“To create a city with legacy is to create a city that provides its people with spaces that are memorable, connected, legible and occupiable,” says Megan Rodgers, principal and Brisbane studio leader, Fender Katsalidis.

So how does Brisbane measure up to this description? Known for its desirable subtropical climate and a lifestyle that embraces the outdoors, the city has been developed along the meandering Brisbane River, with the CBD sitting neatly within the elbow of the river bend. However, the urban fabric that weaves together the building stock within the CBD lacks the continuity and connectivity that is typical of a human-centric global city.

Brisbane’s CBD is also home to a significant quantity of aging building stock, ranging from the tired to the deteriorating. If developed with consideration of its climate and placemaking, Brisbane is ripe for renewal and adaptation into a people-centric global city, says Rodgers. And this can be achieved through ‘adaptive reuse’ rather than demolition.

A term used to describe the practice of reutilising an existing building, oftentimes for a purpose other than what it was originally designed for, adaptive reuse is an effective and sustainable strategy for optimising the operational and commercial performance of built assets. Most importantly, it breathes new life into a building or asset that is no longer fit for purpose in its current state.

Brisbane’s Midtown Centre sets the benchmark for adaptive reuse. Designed by Fender Katsalidis, Midtown is the result of a rare opportunity where two city blocks had adjacent buildings under the same ownership and facing one another. This allowed the architects to integrate the two buildings using a campus-style approach, maximising the cross-city connections for landlocked city blocks.

The Midtown project was recently recognised by the Australian Institute of Architects for its exemplary repurposing of two underutilised assets into an innovative, contemporary workplace with minimised environmental impact.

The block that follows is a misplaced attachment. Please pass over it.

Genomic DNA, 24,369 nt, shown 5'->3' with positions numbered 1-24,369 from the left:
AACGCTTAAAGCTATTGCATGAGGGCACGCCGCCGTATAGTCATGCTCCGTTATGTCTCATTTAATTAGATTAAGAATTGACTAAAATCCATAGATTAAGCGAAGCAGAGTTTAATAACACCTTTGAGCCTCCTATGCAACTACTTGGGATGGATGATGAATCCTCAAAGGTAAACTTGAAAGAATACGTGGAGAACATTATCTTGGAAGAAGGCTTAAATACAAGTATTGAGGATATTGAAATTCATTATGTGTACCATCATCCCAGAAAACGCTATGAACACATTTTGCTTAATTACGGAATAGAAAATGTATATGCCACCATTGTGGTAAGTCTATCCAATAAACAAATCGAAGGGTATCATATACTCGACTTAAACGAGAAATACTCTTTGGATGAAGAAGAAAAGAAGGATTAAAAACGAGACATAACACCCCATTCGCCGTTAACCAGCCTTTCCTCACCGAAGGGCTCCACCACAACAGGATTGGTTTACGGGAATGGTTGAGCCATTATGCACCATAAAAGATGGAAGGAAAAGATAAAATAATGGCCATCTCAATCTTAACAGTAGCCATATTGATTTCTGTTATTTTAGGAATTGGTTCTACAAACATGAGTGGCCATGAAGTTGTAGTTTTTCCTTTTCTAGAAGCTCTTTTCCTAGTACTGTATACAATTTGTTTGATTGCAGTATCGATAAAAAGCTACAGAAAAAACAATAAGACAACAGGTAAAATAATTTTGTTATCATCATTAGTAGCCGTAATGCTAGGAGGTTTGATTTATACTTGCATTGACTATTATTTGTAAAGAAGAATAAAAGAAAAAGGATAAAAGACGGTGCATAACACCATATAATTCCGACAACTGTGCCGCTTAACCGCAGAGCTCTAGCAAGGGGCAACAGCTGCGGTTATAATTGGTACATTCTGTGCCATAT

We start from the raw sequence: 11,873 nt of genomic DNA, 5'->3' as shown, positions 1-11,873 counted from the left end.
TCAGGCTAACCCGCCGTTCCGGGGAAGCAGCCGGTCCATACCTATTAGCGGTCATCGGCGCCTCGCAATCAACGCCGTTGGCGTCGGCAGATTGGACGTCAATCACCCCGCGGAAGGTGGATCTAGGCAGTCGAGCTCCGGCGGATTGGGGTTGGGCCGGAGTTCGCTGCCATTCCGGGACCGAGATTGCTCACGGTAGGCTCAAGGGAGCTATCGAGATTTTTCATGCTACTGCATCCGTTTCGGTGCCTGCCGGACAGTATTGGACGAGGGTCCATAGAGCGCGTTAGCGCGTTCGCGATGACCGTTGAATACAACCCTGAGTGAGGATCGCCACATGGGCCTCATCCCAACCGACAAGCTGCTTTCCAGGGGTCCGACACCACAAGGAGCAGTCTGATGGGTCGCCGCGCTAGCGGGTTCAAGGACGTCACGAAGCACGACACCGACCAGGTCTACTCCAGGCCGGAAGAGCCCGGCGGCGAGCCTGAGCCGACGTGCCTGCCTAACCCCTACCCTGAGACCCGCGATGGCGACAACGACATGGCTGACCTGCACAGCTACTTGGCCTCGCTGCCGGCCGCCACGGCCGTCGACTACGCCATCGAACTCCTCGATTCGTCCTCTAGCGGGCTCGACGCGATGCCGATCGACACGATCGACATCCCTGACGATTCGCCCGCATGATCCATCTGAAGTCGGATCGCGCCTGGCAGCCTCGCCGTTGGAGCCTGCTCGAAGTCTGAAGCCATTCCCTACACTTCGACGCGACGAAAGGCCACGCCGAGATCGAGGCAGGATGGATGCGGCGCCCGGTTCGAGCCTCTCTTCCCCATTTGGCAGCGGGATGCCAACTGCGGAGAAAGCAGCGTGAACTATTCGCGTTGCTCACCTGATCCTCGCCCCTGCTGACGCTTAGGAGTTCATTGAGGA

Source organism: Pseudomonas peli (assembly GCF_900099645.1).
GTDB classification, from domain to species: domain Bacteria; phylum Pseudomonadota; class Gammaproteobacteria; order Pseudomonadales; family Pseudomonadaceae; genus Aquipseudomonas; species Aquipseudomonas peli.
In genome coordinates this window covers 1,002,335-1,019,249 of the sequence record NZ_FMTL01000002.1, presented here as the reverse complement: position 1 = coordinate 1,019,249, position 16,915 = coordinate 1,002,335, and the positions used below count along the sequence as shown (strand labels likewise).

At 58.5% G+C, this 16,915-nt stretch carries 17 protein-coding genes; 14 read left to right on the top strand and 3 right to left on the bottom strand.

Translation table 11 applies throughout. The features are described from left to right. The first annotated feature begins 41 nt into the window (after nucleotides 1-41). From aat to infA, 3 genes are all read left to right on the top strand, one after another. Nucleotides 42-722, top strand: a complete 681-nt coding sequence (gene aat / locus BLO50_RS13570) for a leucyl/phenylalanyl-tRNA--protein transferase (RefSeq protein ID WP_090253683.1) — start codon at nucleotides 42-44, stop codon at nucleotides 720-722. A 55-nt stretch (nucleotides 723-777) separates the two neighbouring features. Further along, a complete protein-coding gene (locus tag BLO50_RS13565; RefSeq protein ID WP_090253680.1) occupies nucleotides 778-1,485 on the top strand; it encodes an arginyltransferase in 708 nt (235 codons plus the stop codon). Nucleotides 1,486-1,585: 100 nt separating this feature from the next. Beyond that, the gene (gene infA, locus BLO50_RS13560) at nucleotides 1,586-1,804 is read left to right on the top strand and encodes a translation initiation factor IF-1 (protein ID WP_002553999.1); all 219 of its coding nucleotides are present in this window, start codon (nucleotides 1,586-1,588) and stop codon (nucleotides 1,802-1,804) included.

Adapting underutilised or end-of-life structures can take on various forms. For instance, it may involve the removal of entire facades, strengthening of structure and core, upgrading existing building services, vertical additions or change of function appropriate to the market demand.

Repurposing a building through adaptive reuse depends primarily on its suitability to adapt, with factors such as the core value of the building, development and uplift potential, structural integrity, sustainable effectiveness and financial viability coming into play.

Compared to a demolish-and-rebuild scenario, Midtown Centre’s adaptive reuse and infill achieves a 37 per cent CO2 reduction compared to a new build. Equating to 11,000 tonnes of carbon savings, it is equivalent to running the fully occupied building carbon neutrally for four years. With 3,000sqm of landscaped areas, the building also contributes to the greening of the city.

Looking beyond the opportunities for uplifting Brisbane’s decaying assets, is the potential to repositioning the ground plane and reimagining the streetscape relationship in a manner that establishes new cross-block connections and ‘ant trails’ at the pedestrian level, Rodgers noted.

With Midtown Centre and the proposed 133 Mary Street Annex building, Fender Katsalidis has the unique opportunity to influence the ground plane on adjacent city blocks.

Situated on opposite sides of Mary Street and connecting the ground plane between Edward and Charlotte, these buildings house an integrating laneway network that runs throughout other parts of the city, improving connections and interweaving the urban landscape. Actively promoting such initiatives holds the key to improving Brisbane’s groundscape legibility and urban connectivity, says Rodgers.

All built forms inherently retain a unique story, and their removal eliminates connection to place – an aspect that isn’t often considered when knocking down a structure that isn’t heritage listed. Redevelopment through adaptive reuse illustrates that history, while updating the asset to suit the needs of today and a more sustainable tomorrow.

Adaptive reuse will increasingly replace demolition in the coming years; however, Brisbane has a much greater challenge for itself in delivering a viable future that aligns with the anticipated population growth over the next decade.

“With the upcoming Olympic and Paralympic games, Brisbane needs to be prioritising the city’s legacy for an effective, efficient, sustainable and liveable city that extends well beyond a one-month window,” concludes Rodgers.

Image credits: Angus Martin & David Chatfield